Best Kitchen Basics ups the ante on the familiar. Best insists that it is not a question of luxurious ingredients, simply the knowledge and wherewithal to unlock the beauty of some of the most basic elements of cooking. He says a good cook can compose a menu walking through a supermarket. A purple salad onion has its own beauty, for example, and in good hands can be elevated beyond the ordinary. Or a parsnip usually relegated to the roasting pan or soup pot can sing as a dessert when transformed with common builder's lime.
In the case of pumpkin, he starts with a basic recipe for the ubiquitious but much-loved pumpkin soup. Explanation of basic principles and detailed technique deliver a superior version. The next step is a pumpkin custard, sweet or savoury, and requiring a little more application. And then, for the enthusiastic cook with a little more time on their hands, a pumpkin ravioli in pumpkin consomme.
"This is not just about technique," says Best. "But new thought: changing the context." The book does not aspire to be comprehensive, rather an enjoyable – and useful – insight into one man's craft. Originally inspired by a well-thumbed recipe collection left to him by Margaret Hebbard, his beloved grandmother ("Little Nanna") on his mother's side, Best has set the tone for an accesible, engaging book that will prompt cooks to take their skills and mindset to another level.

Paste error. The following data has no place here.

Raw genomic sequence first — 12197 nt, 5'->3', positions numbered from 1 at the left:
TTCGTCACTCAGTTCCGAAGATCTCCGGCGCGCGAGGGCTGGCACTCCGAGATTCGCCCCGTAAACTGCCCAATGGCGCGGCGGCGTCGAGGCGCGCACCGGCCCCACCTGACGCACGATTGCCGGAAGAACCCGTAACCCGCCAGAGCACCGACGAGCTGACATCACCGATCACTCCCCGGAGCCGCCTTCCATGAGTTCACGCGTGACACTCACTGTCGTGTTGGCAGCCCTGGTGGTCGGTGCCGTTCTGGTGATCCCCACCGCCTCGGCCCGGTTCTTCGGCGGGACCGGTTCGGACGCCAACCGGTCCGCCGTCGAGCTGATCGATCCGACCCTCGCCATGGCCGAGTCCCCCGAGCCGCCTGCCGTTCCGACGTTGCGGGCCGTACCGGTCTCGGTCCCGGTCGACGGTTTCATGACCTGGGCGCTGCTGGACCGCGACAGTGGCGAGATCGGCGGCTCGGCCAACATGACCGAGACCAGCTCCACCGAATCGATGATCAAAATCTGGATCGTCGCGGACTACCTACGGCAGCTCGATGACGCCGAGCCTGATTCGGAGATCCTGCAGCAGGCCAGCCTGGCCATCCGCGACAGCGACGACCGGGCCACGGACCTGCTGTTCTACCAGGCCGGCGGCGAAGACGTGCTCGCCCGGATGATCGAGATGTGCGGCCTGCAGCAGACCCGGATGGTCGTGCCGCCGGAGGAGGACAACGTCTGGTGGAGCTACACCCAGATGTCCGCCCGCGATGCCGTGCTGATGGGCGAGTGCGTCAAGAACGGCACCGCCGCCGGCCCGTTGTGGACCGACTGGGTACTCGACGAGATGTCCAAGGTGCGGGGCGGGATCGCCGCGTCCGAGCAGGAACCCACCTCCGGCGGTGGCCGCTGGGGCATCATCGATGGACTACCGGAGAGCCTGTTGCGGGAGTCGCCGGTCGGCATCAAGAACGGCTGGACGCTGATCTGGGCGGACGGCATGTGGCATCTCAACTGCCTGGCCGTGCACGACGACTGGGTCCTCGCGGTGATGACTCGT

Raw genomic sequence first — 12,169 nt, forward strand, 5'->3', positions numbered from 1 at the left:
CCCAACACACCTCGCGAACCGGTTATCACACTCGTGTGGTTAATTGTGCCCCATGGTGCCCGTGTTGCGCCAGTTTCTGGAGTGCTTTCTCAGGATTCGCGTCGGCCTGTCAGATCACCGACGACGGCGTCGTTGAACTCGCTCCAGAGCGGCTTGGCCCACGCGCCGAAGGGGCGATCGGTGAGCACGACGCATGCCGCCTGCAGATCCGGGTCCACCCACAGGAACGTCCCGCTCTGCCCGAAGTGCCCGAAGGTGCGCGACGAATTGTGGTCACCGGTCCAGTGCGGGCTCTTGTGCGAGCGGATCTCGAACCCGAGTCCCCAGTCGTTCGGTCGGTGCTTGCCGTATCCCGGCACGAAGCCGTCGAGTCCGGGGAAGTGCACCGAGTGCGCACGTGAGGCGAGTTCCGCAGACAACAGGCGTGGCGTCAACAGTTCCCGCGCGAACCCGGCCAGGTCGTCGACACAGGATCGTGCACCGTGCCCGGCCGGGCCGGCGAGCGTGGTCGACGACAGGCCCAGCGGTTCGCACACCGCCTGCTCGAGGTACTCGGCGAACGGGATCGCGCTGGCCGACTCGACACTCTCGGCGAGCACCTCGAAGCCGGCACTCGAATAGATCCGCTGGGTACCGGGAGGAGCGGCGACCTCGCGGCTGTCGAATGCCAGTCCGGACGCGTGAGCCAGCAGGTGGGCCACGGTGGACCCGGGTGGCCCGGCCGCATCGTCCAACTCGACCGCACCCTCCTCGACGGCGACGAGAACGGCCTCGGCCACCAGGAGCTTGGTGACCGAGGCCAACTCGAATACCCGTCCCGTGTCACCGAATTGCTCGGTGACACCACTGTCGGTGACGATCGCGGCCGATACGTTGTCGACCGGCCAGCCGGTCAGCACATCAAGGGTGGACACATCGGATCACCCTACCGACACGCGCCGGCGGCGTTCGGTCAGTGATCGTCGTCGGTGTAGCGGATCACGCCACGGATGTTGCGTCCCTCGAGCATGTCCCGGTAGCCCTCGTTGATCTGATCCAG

In addition to recipes, Best takes readers on "skills sessions", unpacking some of the building blocks that he believes have been lost – including to young chefs. Step-by-step guides will include the art of puff pastry, the perfect consomme, and mastering sourdough at home. Peppered throughout the book are snippets including technical detail, a minor recipe (world's best fries!) and casual observations or stories. He also debunks myths and kitchen lore surrounding ingredients and cooking (such as searing meat to keep the juices in: "don't do it!").